Southern Smoke Foundation Gears Up for High-Level Giving for Food and Beverage Workers in Houston

By Colleen Leonardi

Chef Chris Shepherd, co-founder of the Southern Smoke Foundation
Chef Chris Shepherd, co-founder of the Houston non-profit Southern Smoke Foundation. Photo credit: Catchlight Photography

The Southern Smoke Foundation has a reputation for giving. The non-profit started in 2015 and they haven’t stopped. Chef Chris Shepherd of Houston, Texas co-founded Southern Smoke after his friend and sommelier, Anthony Gianola, was diagnosed with multiple sclerosis. In 2017 after Hurricane Harvey, the non-profit foundation started an Emergency Relief Fund to support people in the food and beverage industry based on the urgency of their needs. Accidents, weather disasters, family tragedy, medical bills—if you have been in the industry for a minimum of 6 months at 30 hours per week and you have a crisis, you qualify.

Then COVID-19 happened, and a new beast was born for Chef Shepherd and his team. While they have distributed more than $1.8 million to nearly 1,000 people since the crisis hit, they are just getting started.

“We don’t see an end to the crisis,” said Lindsey Brown, co-founder with Chef Shepherd of Southern Smoke. “Even after restaurants reopen across the country, it won’t be the same. People in the food and beverage industry will continue to need assistance, and we will continue to provide it.”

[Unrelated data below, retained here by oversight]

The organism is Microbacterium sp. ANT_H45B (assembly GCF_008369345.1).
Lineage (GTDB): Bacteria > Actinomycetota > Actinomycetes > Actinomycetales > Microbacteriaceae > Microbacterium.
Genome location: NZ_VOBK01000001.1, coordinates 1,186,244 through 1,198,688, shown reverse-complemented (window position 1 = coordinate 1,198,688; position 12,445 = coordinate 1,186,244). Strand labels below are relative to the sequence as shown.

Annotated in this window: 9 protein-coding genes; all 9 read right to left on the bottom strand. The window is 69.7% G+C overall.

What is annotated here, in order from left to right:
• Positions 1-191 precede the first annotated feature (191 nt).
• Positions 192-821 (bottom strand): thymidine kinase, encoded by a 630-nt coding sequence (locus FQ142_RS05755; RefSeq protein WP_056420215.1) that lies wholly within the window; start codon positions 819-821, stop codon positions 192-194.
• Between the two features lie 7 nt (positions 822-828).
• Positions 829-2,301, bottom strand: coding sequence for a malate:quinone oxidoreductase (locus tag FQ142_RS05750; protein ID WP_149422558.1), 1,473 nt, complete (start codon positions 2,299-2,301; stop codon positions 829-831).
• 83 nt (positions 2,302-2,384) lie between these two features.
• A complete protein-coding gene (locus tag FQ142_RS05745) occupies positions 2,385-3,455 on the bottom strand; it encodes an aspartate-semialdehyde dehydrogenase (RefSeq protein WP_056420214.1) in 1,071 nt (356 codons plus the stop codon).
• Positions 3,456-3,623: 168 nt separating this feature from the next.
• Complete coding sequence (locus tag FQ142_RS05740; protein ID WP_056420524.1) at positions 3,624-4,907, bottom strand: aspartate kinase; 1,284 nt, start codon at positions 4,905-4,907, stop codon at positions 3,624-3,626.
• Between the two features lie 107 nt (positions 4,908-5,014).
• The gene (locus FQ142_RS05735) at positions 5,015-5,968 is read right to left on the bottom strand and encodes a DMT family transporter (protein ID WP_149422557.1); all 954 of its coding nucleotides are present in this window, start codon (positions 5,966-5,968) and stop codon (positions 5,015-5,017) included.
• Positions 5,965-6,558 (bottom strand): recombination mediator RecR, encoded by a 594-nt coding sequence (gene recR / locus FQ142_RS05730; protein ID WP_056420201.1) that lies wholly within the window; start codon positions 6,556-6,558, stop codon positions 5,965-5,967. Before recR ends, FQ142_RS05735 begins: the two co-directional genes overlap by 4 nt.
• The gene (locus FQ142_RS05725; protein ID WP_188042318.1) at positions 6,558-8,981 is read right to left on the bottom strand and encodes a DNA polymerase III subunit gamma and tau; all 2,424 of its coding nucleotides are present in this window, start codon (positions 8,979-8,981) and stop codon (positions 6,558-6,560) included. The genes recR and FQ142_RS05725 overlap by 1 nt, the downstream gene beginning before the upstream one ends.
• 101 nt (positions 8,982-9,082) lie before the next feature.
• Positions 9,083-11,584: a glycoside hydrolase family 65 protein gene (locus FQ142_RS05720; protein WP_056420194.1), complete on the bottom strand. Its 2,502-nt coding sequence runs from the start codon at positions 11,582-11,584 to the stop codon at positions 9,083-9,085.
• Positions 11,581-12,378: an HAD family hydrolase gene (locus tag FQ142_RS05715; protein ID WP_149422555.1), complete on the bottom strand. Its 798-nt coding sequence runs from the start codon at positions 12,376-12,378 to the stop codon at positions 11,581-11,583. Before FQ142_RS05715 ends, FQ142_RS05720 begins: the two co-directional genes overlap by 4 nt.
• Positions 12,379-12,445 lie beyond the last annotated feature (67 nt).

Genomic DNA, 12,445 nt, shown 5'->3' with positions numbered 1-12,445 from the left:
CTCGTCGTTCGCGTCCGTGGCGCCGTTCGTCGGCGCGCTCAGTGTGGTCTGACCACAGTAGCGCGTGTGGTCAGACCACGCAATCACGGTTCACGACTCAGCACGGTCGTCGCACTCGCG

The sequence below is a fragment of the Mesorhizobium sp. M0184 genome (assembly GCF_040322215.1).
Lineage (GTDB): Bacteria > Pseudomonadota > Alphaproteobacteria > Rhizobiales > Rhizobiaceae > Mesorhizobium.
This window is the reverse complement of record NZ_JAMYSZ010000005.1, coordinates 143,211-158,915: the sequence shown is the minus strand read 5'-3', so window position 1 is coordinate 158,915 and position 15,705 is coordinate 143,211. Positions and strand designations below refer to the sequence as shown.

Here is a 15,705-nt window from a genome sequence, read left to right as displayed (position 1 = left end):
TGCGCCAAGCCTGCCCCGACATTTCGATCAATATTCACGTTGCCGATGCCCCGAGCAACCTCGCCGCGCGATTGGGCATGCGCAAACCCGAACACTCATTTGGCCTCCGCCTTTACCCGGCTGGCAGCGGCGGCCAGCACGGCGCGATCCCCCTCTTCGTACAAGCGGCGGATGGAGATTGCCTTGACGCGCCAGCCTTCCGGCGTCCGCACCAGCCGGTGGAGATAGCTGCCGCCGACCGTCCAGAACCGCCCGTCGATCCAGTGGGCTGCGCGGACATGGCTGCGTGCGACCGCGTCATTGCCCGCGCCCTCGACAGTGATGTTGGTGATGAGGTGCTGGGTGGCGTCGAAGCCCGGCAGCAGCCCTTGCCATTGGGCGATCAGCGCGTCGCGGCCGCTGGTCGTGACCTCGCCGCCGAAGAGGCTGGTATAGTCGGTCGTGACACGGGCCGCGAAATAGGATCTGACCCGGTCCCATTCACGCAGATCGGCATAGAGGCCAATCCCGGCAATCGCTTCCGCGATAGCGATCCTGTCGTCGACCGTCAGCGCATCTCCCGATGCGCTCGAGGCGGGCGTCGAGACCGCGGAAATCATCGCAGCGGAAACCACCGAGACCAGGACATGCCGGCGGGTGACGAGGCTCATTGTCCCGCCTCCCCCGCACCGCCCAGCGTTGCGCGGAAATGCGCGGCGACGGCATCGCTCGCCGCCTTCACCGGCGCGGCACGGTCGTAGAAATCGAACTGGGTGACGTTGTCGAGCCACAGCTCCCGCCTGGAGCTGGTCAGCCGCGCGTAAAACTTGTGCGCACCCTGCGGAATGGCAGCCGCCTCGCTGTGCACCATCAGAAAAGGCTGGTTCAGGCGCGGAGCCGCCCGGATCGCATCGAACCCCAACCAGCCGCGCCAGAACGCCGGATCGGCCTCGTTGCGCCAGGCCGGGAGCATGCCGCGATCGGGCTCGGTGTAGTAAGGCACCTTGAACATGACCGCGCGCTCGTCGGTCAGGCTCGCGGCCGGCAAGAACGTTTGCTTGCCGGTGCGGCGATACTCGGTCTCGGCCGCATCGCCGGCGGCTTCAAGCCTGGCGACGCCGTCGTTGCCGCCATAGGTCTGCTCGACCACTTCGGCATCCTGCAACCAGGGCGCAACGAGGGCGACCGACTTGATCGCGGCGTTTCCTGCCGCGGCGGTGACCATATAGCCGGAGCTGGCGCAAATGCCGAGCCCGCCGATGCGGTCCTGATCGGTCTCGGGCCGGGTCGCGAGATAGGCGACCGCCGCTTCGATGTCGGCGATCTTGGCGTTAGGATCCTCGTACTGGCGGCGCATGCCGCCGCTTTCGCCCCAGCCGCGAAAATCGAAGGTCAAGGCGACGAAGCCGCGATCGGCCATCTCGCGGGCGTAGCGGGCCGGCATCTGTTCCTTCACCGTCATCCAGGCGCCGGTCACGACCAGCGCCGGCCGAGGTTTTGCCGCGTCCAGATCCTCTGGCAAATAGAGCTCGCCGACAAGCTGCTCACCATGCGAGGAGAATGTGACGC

The truth hurts, but in this moment of national crisis it may be the medicine we need to reinvent the restaurant business with the people who created it in the first place. Southern Smoke’s clarity about the needs of workers in the food and beverage industry and their commitment to serve goes beyond inspiring. Despite facing challenges they’re meeting the demand and thinking long term.

“We’ve received more than 25,000 applications for assistance, so we’re working as quickly and efficiently as we can to process their applications and provide funding for people in the food and beverage industry in need,” said Brown. “We’re also working hard to fundraise, so we have the funds to provide to our applicants. Southern Smoke is our inspiration. I’m so thankful that we already had an emergency relief fund in place, so all we needed to do was put it into high gear.” 

Recently, they also turned to address mental health in the restaurant industry. In May, Southern Smoke announced it will partner with Mental Health of America of Greater Houston and the University of Houston “to provide free mental healthcare to any food and beverage worker and their children in Texas.”

Since 2017 Southern Smoke offered free mental health services to Houstonians through a partnership with Legacy Community Health. Yet the nonprofit was unable to assist people outside of Houston. “For the past three years—since defining the need to develop a mental healthcare program available to food and beverage employees—Southern Smoke executive director Kathryn Lott has been working with Mental Health America of Greater Houston and, more recently, the University of Houston, to develop this program,” writes Brown. In time, Southern Smoke hopes to work within Texas to scale up their programs and offer them to universities nationwide.

The focus on mental health couldn’t come at a better time. While COVID-19 continues to keep people out of work and at home, the need for someone to talk to is greater than ever. Chef Shepherd is known for his big hugs, and Southern Smoke’s recent move is like one big hug for the state of Texas. One day soon maybe that big hug will embrace the nation.

Learn more about the Southern Smoke Foundation at SouthernSmoke.org, and access their mental health resources here and their COVID-19 resources here.

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